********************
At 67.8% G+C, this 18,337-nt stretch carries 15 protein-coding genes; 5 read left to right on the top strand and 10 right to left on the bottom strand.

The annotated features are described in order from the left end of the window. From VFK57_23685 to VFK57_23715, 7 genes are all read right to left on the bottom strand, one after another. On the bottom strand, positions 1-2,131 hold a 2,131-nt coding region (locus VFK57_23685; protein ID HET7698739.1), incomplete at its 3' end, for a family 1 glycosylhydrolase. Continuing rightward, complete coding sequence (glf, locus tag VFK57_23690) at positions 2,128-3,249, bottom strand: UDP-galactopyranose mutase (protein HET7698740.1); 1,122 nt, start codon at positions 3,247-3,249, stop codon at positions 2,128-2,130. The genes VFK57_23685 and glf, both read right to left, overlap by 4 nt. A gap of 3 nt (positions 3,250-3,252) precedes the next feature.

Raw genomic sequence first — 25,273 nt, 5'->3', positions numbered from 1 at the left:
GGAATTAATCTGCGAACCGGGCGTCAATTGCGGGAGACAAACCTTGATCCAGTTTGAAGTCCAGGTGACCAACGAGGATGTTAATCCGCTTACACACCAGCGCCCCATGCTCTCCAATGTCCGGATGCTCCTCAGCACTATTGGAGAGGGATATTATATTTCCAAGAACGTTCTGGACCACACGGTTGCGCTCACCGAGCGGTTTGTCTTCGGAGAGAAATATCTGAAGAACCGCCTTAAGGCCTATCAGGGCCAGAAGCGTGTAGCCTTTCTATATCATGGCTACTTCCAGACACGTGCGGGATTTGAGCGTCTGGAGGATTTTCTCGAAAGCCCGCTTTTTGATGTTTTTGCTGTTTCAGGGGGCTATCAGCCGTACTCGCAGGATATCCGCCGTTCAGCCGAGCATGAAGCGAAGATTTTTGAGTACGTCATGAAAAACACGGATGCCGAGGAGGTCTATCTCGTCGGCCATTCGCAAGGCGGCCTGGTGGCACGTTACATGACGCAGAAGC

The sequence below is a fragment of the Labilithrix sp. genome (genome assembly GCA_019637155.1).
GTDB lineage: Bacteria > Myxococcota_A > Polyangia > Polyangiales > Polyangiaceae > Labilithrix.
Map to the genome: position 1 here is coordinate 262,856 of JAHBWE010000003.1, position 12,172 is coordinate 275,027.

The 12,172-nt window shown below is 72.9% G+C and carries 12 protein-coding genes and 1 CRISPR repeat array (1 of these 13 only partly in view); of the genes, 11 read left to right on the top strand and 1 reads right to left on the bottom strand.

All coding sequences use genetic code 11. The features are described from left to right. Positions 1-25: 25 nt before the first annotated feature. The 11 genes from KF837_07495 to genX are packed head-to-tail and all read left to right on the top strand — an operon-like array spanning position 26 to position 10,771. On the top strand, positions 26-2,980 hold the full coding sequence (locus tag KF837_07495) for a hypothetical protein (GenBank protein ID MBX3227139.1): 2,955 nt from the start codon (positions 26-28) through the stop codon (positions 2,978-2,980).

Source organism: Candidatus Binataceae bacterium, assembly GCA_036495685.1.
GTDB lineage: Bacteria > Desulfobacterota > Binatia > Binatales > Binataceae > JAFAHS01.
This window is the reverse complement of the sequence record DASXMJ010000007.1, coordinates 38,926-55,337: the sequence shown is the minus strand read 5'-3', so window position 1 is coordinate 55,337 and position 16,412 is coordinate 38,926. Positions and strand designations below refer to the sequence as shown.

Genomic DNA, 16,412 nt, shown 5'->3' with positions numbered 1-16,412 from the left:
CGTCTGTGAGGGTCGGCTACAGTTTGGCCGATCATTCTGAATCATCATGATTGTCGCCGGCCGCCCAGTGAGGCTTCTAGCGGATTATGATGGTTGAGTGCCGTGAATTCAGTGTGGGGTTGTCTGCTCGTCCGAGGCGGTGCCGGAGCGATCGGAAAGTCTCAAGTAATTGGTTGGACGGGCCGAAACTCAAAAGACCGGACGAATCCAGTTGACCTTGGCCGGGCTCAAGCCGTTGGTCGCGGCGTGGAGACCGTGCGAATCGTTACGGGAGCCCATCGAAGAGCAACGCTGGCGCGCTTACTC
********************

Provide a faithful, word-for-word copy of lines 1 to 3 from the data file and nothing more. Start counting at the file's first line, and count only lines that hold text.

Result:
At 67.8% G+C, this 18,337-nt stretch carries 15 protein-coding genes; 5 read left to right on the top strand and 10 right to left on the bottom strand.

The annotated features are described in order from the left end of the window. From VFK57_23685 to VFK57_23715, 7 genes are all read right to left on the bottom strand, one after another. On the bottom strand, positions 1-2,131 hold a 2,131-nt coding region (locus VFK57_23685; protein ID HET7698739.1), incomplete at its 3' end, for a family 1 glycosylhydrolase. Continuing rightward, complete coding sequence (glf, locus tag VFK57_23690) at positions 2,128-3,249, bottom strand: UDP-galactopyranose mutase (protein HET7698740.1); 1,122 nt, start codon at positions 3,247-3,249, stop codon at positions 2,128-2,130. The genes VFK57_23685 and glf, both read right to left, overlap by 4 nt. A gap of 3 nt (positions 3,250-3,252) precedes the next feature.

Raw genomic sequence first — 25,273 nt, 5'->3', positions numbered from 1 at the left: